“Most of us are so used to dealing with people who fit invisibly into the standard categories of anatomy and identity that it is jarring when we meet someone who doesn’t. And it is the recognition of this awkwardness, the recognition of how comfortable it can be to be considered normal, how uncomfortable it can be to be considered abnormal, that motivates adults to want to surgically normalize children born with unusual anatomies, to separate the Loris and Rebas…”

I was already well familiar with the craniopagus twins Lori and George Schappell, and in preparation for this book review I reviewed some of their TV appearances on-line. George was born Dori, and then changed her name to Reba. She hated having a rhyming name and wanted to emulate her favourite singer Reba McEntire. A few years ago Reba came out as a transgendered man and I will respect his wish to identify as a trans man by using the name George and masculine pronoun when appropriate.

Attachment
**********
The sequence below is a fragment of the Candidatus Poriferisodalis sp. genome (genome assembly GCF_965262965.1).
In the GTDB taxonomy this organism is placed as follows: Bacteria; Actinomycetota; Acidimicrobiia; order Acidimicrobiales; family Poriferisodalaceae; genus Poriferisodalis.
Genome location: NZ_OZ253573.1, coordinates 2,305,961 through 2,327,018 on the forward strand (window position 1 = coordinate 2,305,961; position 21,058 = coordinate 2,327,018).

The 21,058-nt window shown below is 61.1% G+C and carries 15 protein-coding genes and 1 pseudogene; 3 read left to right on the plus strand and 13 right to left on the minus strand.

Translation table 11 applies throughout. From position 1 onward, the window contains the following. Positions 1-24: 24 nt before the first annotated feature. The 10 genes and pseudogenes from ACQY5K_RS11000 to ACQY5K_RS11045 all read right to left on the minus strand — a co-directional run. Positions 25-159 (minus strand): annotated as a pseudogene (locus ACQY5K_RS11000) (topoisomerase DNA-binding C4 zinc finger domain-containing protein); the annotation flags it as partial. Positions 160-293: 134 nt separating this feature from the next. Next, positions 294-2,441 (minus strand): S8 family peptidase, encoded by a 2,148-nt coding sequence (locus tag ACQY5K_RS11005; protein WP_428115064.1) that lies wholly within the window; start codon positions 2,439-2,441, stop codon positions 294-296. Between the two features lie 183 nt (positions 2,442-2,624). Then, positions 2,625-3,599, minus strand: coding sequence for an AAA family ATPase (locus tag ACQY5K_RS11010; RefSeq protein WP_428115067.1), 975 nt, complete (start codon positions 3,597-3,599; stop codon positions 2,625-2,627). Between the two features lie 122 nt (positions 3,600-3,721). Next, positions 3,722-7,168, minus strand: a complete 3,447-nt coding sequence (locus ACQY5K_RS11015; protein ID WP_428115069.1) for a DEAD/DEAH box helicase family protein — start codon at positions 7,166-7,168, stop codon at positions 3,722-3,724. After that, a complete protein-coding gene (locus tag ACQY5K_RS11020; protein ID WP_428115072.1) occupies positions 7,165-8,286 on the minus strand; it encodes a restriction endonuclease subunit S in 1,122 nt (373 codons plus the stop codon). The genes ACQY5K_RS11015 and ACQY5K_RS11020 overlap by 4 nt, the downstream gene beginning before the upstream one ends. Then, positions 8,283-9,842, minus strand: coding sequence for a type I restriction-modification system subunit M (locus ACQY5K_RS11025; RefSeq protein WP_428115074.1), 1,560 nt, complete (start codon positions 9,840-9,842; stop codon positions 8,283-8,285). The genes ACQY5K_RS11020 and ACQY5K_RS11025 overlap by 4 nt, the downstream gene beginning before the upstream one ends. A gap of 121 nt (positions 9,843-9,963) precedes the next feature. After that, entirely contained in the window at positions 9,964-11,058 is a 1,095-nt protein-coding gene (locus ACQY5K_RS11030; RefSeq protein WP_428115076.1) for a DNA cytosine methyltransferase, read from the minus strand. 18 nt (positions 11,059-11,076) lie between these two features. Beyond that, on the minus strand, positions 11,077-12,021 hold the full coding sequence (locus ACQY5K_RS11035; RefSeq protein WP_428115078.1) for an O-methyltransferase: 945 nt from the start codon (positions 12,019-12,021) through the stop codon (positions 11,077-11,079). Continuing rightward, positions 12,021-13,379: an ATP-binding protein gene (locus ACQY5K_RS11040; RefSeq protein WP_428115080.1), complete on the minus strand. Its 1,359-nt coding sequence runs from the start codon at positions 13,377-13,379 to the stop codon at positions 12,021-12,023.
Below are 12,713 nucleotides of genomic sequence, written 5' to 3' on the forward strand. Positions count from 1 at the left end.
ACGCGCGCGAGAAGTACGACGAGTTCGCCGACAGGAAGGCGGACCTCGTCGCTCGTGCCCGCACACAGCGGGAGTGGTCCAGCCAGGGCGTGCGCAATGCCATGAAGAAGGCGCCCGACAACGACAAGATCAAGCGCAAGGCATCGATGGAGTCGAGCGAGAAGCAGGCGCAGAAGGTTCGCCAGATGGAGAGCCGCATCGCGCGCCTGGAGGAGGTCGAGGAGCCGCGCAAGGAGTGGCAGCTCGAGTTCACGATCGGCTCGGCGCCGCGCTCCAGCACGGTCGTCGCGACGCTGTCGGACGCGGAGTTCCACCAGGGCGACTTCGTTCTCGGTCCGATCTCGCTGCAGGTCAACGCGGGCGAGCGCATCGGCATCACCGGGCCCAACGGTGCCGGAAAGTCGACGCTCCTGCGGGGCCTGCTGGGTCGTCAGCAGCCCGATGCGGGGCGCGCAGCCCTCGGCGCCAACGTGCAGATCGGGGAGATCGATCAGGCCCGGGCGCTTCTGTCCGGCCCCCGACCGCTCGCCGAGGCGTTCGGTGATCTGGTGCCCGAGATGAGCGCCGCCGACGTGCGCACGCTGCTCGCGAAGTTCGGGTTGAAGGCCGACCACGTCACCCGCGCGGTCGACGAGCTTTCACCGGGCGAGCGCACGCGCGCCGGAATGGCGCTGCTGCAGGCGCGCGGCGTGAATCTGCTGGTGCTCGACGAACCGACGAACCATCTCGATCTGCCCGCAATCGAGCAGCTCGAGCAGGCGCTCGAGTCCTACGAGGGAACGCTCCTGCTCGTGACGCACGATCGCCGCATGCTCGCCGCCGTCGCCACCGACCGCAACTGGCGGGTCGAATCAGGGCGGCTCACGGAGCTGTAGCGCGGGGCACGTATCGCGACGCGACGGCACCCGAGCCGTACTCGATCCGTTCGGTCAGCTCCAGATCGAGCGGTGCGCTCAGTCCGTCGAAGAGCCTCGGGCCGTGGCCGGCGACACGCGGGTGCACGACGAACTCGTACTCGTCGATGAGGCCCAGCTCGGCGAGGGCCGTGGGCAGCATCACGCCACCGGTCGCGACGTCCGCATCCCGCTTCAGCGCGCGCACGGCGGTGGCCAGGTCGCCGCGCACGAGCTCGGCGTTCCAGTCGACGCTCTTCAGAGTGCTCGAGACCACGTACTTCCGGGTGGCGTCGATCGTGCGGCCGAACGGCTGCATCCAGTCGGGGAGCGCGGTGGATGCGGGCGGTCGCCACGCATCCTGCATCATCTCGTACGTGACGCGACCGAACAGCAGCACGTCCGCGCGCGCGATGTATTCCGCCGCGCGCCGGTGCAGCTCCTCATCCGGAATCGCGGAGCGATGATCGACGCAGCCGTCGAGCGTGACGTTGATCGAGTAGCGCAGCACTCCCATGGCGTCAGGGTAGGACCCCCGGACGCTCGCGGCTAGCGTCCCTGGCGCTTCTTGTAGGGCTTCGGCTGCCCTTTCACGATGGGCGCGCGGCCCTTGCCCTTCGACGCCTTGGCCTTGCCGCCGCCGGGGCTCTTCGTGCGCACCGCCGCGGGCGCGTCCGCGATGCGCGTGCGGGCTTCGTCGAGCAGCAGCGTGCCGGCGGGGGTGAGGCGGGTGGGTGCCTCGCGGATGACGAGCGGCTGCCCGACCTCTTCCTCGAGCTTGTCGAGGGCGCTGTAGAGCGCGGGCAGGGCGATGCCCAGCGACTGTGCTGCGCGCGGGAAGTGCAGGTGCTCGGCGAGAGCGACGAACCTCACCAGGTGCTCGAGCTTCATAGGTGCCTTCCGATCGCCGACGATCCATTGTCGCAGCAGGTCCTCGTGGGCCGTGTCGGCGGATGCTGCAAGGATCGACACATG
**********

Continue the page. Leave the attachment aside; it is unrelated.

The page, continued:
In 2000 they, as Lori and Reba, were the subject of an A&E documentary by Ellen Weissbrod called “Face to Face”. Dreger took part in this documentary and writes about it in the book (p. 132).

In “Face to Face”, Lori and Reba are going about their lives, just as well as any able-bodied singleton. We are watching them in amazement, but we are not gawking so much at their different anatomy as at the realization that they don’t need any special care from anyone. Dreger writes about other documentaries: